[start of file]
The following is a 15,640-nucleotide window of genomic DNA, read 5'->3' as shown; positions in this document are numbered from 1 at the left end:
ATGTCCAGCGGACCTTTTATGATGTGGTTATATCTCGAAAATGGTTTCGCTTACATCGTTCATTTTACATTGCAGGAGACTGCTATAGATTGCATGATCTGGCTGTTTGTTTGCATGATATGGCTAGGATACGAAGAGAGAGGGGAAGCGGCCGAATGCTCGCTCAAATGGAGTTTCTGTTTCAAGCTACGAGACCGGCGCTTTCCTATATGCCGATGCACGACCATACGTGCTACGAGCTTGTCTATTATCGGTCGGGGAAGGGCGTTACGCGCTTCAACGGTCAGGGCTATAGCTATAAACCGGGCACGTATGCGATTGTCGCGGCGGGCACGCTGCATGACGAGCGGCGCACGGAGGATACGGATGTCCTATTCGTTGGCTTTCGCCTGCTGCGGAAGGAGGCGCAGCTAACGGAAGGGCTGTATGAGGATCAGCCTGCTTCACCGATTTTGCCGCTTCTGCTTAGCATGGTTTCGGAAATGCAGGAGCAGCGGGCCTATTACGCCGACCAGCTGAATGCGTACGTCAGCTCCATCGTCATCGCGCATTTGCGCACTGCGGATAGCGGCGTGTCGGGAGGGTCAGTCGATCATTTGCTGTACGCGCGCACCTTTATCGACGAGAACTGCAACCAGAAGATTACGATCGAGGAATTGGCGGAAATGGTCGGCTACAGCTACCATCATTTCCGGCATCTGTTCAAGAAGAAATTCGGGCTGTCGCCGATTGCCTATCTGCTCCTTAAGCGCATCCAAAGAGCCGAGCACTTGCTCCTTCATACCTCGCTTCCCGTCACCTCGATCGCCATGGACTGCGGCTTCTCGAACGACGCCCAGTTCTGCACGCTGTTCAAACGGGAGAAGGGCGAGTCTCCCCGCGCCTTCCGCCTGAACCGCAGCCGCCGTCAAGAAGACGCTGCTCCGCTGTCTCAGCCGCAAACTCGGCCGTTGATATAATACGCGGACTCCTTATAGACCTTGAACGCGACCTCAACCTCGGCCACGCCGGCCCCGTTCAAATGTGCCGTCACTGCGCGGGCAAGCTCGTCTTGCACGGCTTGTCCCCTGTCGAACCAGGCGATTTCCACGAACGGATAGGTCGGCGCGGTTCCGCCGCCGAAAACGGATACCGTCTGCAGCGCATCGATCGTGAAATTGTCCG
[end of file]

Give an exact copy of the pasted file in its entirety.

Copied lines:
The following is a 15,640-nucleotide window of genomic DNA, read 5'->3' as shown; positions in this document are numbered from 1 at the left end:
ATGTCCAGCGGACCTTTTATGATGTGGTTATATCTCGAAAATGGTTTCGCTTACATCGTTCATTTTACATTGCAGGAGACTGCTATAGATTGCATGATCTGGCTGTTTGTTTGCATGATATGGCTAGGATACGAAGAGAGAGGGGAAGCGGCCGAATGCTCGCTCAAATGGAGTTTCTGTTTCAAGCTACGAGACCGGCGCTTTCCTATATGCCGATGCACGACCATACGTGCTACGAGCTTGTCTATTATCGGTCGGGGAAGGGCGTTACGCGCTTCAACGGTCAGGGCTATAGCTATAAACCGGGCACGTATGCGATTGTCGCGGCGGGCACGCTGCATGACGAGCGGCGCACGGAGGATACGGATGTCCTATTCGTTGGCTTTCGCCTGCTGCGGAAGGAGGCGCAGCTAACGGAAGGGCTGTATGAGGATCAGCCTGCTTCACCGATTTTGCCGCTTCTGCTTAGCATGGTTTCGGAAATGCAGGAGCAGCGGGCCTATTACGCCGACCAGCTGAATGCGTACGTCAGCTCCATCGTCATCGCGCATTTGCGCACTGCGGATAGCGGCGTGTCGGGAGGGTCAGTCGATCATTTGCTGTACGCGCGCACCTTTATCGACGAGAACTGCAACCAGAAGATTACGATCGAGGAATTGGCGGAAATGGTCGGCTACAGCTACCATCATTTCCGGCATCTGTTCAAGAAGAAATTCGGGCTGTCGCCGATTGCCTATCTGCTCCTTAAGCGCATCCAAAGAGCCGAGCACTTGCTCCTTCATACCTCGCTTCCCGTCACCTCGATCGCCATGGACTGCGGCTTCTCGAACGACGCCCAGTTCTGCACGCTGTTCAAACGGGAGAAGGGCGAGTCTCCCCGCGCCTTCCGCCTGAACCGCAGCCGCCGTCAAGAAGACGCTGCTCCGCTGTCTCAGCCGCAAACTCGGCCGTTGATATAATACGCGGACTCCTTATAGACCTTGAACGCGACCTCAACCTCGGCCACGCCGGCCCCGTTCAAATGTGCCGTCACTGCGCGGGCAAGCTCGTCTTGCACGGCTTGTCCCCTGTCGAACCAGGCGATTTCCACGAACGGATAGGTCGGCGCGGTTCCGCCGCCGAAAACGGATACCGTCTGCAGCGCATCGATCGTGAAATTGTCCG